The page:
Although Germany has supported important developments in web and search technology, through the THESEUS programme, for example, technology specifically adapted to German was only marginally involved and most R&D results and prototypes used English. Every international technology competition tends to show that results for the automatic analysis of English are far better than those for German, even though (or precisely because) the methods of analysis are similar, if not identical. This holds true for extracting information from texts, grammar checking, machine translation, as well as a whole range of other applications.

Many researchers reckon that these setbacks are due to the fact that, for fifty years now, the methods and algorithms of computational linguistics and research in language technology applications have, first and foremost, focused on English. In a selection of leading conferences and scientific journals published between 2008 and 2010, there were 971 publications on language technology for English and 90 for German, which at least put it in third place behind the Chinese with 228. Publications for Spanish and French technology trailed behind with 80 and 75 articles respectively.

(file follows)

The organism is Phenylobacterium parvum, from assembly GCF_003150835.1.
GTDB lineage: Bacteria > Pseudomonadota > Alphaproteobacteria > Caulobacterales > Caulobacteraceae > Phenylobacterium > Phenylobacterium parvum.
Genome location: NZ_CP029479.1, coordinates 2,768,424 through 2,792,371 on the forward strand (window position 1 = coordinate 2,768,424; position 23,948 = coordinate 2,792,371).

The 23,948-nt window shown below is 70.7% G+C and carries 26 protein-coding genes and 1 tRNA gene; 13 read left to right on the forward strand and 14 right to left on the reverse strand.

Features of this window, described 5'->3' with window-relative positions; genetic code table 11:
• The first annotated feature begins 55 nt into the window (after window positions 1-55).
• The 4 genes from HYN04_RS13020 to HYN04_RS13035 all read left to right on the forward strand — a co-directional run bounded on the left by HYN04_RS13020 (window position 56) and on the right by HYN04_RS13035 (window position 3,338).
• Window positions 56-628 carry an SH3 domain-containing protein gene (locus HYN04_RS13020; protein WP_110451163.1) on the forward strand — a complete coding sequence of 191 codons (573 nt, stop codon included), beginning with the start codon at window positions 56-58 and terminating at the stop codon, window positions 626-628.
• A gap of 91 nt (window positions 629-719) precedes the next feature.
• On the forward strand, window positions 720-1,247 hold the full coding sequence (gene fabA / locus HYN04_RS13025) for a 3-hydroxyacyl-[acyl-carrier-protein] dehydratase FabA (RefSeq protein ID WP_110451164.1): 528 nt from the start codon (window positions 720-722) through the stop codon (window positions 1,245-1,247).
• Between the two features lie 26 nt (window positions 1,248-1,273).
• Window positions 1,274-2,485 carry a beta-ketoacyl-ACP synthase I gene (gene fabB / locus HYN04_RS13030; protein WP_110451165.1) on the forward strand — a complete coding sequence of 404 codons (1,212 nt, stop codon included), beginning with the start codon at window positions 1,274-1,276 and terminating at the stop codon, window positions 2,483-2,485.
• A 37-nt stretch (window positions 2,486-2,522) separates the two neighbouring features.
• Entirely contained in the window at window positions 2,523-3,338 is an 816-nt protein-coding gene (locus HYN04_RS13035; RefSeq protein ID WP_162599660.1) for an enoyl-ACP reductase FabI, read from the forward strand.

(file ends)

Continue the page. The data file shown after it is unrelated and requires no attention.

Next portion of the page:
However, other researchers believe that English is inherently better suited to computer processing. And languages such as Spanish and French are also a lot easier to process than German using current methods. This means that we need a dedicated, consistent, and sustainable research effort if we want to be use the next generation of information and communication technology in those areas of our private and work life where we live, speak, and write German.

Summing up, despite the prophets of doom, the German language is not in danger, even from the prowess of English language computing. However, the whole situation could change dramatically when a new generation of technologies really starts to master human languages effectively. Through improvements in machine translation, language technology will help in overcoming language barriers, but it will only be able to operate between those languages that have managed to survive in the digital world. If there is adequate language technology available, then it will be able to ensure the survival of languages with very small populations of speakers. If not, even ‘larger’ languages will come under severe pressure.